The tone of the writing in the book is straightforward and almost-clinical, lacking in the kind of heightened melodrama readers might be accustomed to in war comics and war-themed popular culture in general. Kubert addressed this issue as well

… when I first met Bill Stokes and we were talking about doing this, he said, ‘Joe, I want you to do the story, but we were not heroes. Please don’t make this a comic book story with superheroes.’

… some people have mentioned that perhaps the dialogue and the stuff that I put as far as descriptions were too pedestrian and maybe too laid back, maybe not as dramatic as could be. That was because Bill’s behest to me that I don’t overdo it. And this was from him and the guys that he communicated with.

The book, in fact, devotes a good number of pages to showing Detachment A-342 doing the type of civil-military operations that, important as they are in counterinsurgency work, don’t have the same kind of hold on the popular consciousness as the jungle combat seen in numerous comics and films about the Vietnam War. Tasks like medical treatment missions and teaching missions to improve local communities’ levels of public healthcare and sanitation are particularly emphasized.


There are moments of high combat drama in the book, of course, but these come about organically and within the context of the historical account, and one never gets the sense that Kubert is draping the dirty and painful business of close-quarters infantry fighting in sensationalistic, jingoistic sheen.


Internal bureaucratic and command conflicts as well as the maltreatment of suspected communist spies by elements of the ARVN (Army of the Republic of Viet Nam) are hinted at in the book but—appropriate to the book’s remit—aren’t explored beyond token acknowledgment of their existence.


In many ways, the issues that beset the ARVN and its U.S. military advisors as depicted in the graphic novel and recounted in greater detail in the book’s extensive supplementary text material (prepared by the surviving members of Detachment A-342) were symptoms of larger, systemic problems with the United States’ and South Vietnam’s joint counterinsurgency operations in the mid-1960s. Unreliable intelligence, a lack of trained local personnel, corruption, political in-fighting, unrealistic expectations, and arbitrary strategic goals all undermined the war effort. Additionally, a certain level of distrust born from deeply-ingrained cultural mores and Indochina’s long colonial history hamstrung smooth cooperation and sharing of military intelligence between the ARVN, the Montagnard-dominated CIDGs (Civilian Irregular Defense Groups), Cambodian anti-communist fighters, and the U.S. military advisors.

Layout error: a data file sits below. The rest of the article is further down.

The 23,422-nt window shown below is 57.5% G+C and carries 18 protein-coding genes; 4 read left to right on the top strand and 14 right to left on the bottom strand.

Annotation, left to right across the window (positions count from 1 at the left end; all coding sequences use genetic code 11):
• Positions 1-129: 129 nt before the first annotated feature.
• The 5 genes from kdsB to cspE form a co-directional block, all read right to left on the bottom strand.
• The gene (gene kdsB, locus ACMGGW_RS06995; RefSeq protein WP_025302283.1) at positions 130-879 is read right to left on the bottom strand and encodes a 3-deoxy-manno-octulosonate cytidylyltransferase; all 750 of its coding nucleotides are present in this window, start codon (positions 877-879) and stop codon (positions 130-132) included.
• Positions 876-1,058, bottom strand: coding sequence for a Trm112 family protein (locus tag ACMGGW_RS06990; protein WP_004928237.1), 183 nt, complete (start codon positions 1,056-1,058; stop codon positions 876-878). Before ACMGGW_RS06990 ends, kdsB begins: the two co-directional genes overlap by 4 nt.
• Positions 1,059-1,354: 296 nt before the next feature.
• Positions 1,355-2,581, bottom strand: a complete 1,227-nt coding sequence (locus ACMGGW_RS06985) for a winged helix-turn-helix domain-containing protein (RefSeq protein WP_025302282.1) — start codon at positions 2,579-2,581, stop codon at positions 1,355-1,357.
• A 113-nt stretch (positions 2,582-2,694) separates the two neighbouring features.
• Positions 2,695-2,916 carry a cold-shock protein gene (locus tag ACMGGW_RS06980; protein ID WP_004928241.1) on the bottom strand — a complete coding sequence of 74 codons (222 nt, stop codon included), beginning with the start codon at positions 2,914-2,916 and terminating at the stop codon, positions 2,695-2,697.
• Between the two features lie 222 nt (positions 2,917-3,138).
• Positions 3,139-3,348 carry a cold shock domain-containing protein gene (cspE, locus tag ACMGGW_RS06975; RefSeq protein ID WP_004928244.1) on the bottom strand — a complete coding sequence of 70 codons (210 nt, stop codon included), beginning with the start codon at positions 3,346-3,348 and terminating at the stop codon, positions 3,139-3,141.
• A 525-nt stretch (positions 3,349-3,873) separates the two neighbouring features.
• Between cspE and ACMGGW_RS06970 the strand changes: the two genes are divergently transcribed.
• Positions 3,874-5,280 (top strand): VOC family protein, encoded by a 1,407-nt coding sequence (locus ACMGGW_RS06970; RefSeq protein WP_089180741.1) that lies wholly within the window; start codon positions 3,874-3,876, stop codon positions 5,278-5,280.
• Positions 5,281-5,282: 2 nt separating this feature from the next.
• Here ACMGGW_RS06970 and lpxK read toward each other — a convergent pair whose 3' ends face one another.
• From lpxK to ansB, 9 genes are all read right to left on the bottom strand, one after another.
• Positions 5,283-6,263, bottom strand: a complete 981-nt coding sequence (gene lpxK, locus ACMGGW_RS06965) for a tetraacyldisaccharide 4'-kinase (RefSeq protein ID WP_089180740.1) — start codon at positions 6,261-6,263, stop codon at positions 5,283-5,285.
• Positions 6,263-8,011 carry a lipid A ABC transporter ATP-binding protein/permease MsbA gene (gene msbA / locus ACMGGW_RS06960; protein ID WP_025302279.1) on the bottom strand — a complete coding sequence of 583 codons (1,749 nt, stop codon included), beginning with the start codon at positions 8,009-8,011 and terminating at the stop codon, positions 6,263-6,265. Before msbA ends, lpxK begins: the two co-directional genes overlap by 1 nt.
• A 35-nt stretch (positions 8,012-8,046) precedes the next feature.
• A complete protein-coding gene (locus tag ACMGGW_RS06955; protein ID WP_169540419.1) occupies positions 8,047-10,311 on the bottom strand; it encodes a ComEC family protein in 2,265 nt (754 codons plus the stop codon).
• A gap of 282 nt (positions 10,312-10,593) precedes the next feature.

Despite the fact- and history-based approach to the book, Kubert and the men of Detachment A-342 show little interest in going over the whys and wherefores of the conflict, to the book’s ultimate benefit: Such material is well-trodden ground better discussed elsewhere. Dong Xoai, Vietnam 1965 is ultimately about gallant soldiers wholeheartedly trusting in their training and especially in each other to see their mission through to the end, and the book deserves to be mentioned alongside Fax from Sarajevo and Yossel: April 19, 1943 as Kubert’s most important war comics output.